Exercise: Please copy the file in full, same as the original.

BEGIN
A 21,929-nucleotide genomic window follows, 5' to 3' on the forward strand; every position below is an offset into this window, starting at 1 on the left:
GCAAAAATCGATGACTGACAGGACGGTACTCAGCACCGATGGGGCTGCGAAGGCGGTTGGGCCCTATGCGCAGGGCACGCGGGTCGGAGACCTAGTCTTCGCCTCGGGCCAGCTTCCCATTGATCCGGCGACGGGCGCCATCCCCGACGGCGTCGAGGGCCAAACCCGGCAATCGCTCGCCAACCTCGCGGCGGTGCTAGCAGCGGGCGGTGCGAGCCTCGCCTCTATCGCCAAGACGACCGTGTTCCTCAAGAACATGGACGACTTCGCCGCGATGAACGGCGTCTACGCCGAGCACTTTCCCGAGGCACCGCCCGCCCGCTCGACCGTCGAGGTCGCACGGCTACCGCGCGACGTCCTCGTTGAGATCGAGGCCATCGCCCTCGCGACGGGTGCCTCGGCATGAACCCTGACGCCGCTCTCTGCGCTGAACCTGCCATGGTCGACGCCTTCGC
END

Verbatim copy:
A 21,929-nucleotide genomic window follows, 5' to 3' on the forward strand; every position below is an offset into this window, starting at 1 on the left:
GCAAAAATCGATGACTGACAGGACGGTACTCAGCACCGATGGGGCTGCGAAGGCGGTTGGGCCCTATGCGCAGGGCACGCGGGTCGGAGACCTAGTCTTCGCCTCGGGCCAGCTTCCCATTGATCCGGCGACGGGCGCCATCCCCGACGGCGTCGAGGGCCAAACCCGGCAATCGCTCGCCAACCTCGCGGCGGTGCTAGCAGCGGGCGGTGCGAGCCTCGCCTCTATCGCCAAGACGACCGTGTTCCTCAAGAACATGGACGACTTCGCCGCGATGAACGGCGTCTACGCCGAGCACTTTCCCGAGGCACCGCCCGCCCGCTCGACCGTCGAGGTCGCACGGCTACCGCGCGACGTCCTCGTTGAGATCGAGGCCATCGCCCTCGCGACGGGTGCCTCGGCATGAACCCTGACGCCGCTCTCTGCGCTGAACCTGCCATGGTCGACGCCTTCGC